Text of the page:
An Overview of Sex Addiction

By Dorothy C. Hayden, LCSW

This anxiety sends the sex addict running to his eroticized, fantasy cocoon where he experiences safety, security, and diminished anxiety as well as the quelling of an unconscious wish to establish and maintain the missing, yet essential tie to mother. There is the hope that he can find an idealized “other” who can embody and make concrete the longed-for nurturing parent. This approach is doomed to failure. Inevitably, the other person’s needs start to impinge on the fantasy. The result is frustration, loneliness and disappointment.

On the other hand, a mother can be overly intrusive and attentive. She may be unconsciously seductive, perhaps using the child as a replacement for an emotionally unavailable spouse. The child perceives the mother’s inability to set appropriate boundaries as seductive and as a massive disillusionment. Later in life, the addict is hypersexual and has trouble setting boundaries. Real intimacy is experienced as an engulfing burden. The disillusionment of not experiencing appropriate parental boundaries is acted out later in life by the addict’s unconscious belief that the rules don’t apply to him with regard to sex, although he may be regulated and compliant in other parts of his life.

All addicts experienced profound and chronic need deprivation throughout childhood. Addicts in general sustain emotional injury within the realm of the mother-infant interaction as well as with other relationships. Intense interpersonal anxiety is the result of this early-life emotional need deprivation. In later life, the person experiences anxiety in all intimate relationships.

The sex addict has anxiety about being unable to get what he needs from real people. His desperate search for the fulfillment of unmet childhood needs inevitably ends in disillusionment. So he returns to his reliance on sexual fantasies and enactments to lessen anxiety about connection and intimacy and as a way to achieve a sense of self-affirmation.

Sex, for the addict, begins to be his primary value and a confirmation of his sense of self. Feelings of inferiority, inadequacy, and worthlessness magically disappear while sexually preoccupied, through acting out or through spending untold hours on the Internet. However, the use of sex to meet self-centered needs for approval or validation precludes using it to meet the intimacy needs of a cherished other.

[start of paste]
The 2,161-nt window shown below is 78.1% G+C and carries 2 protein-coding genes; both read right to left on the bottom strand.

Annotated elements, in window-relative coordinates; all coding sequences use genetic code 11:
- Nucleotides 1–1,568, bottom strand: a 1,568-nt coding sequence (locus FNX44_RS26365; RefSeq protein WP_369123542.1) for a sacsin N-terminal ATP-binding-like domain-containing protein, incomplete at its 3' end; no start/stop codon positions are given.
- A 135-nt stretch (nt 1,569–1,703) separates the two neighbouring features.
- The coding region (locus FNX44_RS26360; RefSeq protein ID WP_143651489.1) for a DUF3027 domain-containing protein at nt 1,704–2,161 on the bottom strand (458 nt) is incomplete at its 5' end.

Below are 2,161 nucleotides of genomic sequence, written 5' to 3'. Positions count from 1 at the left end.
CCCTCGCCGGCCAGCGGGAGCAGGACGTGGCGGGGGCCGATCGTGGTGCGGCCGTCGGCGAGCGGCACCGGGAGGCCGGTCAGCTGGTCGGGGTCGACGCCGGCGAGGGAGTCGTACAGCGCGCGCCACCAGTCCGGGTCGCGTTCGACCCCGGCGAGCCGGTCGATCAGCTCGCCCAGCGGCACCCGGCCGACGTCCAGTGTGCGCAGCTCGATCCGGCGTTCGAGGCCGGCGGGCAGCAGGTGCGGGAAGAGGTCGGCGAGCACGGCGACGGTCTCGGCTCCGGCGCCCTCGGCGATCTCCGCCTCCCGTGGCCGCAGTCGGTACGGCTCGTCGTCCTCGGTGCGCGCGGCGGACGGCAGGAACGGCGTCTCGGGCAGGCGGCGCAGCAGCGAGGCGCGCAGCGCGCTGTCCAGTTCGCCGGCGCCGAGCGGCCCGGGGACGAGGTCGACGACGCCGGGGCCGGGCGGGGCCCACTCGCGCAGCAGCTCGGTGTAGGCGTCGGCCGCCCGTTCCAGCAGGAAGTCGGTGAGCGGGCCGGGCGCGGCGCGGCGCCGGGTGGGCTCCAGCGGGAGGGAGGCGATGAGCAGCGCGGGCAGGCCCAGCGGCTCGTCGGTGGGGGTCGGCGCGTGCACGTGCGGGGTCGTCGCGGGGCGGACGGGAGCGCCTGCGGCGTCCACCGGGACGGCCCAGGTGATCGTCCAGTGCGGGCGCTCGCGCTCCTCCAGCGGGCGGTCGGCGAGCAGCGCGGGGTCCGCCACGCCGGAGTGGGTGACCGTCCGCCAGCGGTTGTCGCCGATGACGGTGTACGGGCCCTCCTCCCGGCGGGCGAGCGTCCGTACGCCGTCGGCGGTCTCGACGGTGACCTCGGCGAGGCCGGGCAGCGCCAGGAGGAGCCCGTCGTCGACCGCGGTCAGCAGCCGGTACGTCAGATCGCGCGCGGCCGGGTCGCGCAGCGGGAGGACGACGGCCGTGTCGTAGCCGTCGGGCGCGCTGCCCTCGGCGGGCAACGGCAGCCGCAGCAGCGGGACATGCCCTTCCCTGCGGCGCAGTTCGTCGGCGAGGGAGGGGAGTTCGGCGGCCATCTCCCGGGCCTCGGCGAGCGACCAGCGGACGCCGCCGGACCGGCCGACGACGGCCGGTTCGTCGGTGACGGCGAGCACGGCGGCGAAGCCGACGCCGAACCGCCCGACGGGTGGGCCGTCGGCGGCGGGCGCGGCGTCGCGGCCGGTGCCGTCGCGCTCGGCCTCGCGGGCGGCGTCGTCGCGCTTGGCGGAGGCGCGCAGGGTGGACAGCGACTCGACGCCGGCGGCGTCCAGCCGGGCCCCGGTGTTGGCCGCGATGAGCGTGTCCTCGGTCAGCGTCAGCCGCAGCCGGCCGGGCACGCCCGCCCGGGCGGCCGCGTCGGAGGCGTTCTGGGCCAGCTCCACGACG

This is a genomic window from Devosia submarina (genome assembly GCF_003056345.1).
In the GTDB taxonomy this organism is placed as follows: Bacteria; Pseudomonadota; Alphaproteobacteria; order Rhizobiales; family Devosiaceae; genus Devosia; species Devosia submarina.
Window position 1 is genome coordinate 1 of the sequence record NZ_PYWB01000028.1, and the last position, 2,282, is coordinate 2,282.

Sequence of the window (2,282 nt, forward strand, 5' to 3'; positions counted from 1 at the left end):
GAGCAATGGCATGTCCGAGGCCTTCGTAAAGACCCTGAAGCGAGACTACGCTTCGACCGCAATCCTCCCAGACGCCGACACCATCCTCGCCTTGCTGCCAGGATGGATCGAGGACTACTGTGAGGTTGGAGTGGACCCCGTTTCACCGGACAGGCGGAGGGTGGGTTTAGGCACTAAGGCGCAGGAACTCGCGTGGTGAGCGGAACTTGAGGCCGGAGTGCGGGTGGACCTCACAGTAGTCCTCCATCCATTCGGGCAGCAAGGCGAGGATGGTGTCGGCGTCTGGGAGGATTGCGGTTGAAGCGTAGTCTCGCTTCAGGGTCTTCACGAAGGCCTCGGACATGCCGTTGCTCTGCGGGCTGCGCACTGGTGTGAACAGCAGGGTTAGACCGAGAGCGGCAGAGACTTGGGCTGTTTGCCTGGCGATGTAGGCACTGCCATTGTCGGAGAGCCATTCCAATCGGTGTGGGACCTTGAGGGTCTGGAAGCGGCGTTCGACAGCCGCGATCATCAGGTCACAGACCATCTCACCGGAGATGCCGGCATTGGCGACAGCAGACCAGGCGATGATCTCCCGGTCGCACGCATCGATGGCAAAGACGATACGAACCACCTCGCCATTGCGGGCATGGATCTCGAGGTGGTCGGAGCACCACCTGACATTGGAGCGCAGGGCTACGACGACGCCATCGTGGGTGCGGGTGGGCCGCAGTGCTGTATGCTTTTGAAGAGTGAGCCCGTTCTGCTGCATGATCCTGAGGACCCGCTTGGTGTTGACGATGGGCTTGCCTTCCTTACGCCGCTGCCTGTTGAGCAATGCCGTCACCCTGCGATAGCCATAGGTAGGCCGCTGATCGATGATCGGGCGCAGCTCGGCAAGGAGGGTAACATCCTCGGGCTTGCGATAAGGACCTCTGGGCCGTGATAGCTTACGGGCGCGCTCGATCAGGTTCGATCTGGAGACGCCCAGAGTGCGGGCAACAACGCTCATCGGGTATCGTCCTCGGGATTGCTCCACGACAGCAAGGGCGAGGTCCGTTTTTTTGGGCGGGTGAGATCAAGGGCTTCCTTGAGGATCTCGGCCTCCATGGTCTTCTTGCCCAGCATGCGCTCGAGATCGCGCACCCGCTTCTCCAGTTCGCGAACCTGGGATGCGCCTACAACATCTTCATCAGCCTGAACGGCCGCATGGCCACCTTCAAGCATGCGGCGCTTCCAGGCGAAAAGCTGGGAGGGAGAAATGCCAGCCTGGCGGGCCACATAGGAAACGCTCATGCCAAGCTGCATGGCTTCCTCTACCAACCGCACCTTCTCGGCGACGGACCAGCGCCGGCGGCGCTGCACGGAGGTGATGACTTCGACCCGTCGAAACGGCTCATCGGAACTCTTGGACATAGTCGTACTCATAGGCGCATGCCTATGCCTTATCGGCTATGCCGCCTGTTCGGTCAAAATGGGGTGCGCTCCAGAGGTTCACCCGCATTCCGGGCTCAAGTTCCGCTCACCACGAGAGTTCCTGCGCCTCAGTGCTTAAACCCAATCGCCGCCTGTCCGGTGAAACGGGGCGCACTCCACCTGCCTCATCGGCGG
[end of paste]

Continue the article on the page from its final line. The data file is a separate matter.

People with this kind of narcissism view other human beings as deliverers of desperately needed satisfaction that shores up a fragile sense of self — not as whole people who have their own feelings, wants and needs. This narcissism prevents addicts from deriving satisfaction from mutual, reciprocal relationships in real life. Sexualizing is used as a magical elixir to meet needs without having to negotiate the ups and downs of intimate relationships.

A client of mine, a 48-year-old attractive single man, is in the process of the breaking up of yet another relationship. After spending years of living a noxious childhood household, he went into his own world of fantasizing and masturbation as a way to soothe and protect himself.

“When I was a kid, I was obsessed with beautiful women in the magazines. When I was able to date, I went through one woman after another. In adulthood, I knew there was sadness and anger I didn’t want to face. To evade them, I had a steady stream of women who worshipped me, soothed me, paid attention to my needs. I went to peep shows and I visited prostitutes. Many a night I would spend hours in my car circling the block looking for just the right street-walker to give me oral sex in my car. One night I had sex with a transvestite. I cried all the way home.”

He met a girl whom he designated as “perfect — my redemption, my salvation.” He became engaged but soon lost interest in the sex, which he described as “boring.” While still engaged, he started picking up hookers for oral sex in the car and began compulsively using phone sex.

His current relationship is breaking up because he picked a woman for her youth and beauty (which reflected well on his narcissistic self). The rest of the story is predictable. They moved in together and the beautiful, young, sexy female started become real and having needs of her own. He admits he never felt warmth or love for her; she was merely a supplier of his narcissistic needs. As the relationship deteriorated, he fought the impulse to return to sex with strangers who don’t make demand on him.

 

APA Reference
Hayden, D. (2006). An Overview of Sex Addiction. Psych Central. Retrieved on November 25, 2014, from http://psychcentral.com/lib/an-overview-of-sex-addiction/000521
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    Last reviewed: By John M. Grohol, Psy.D. on 30 Jan 2013
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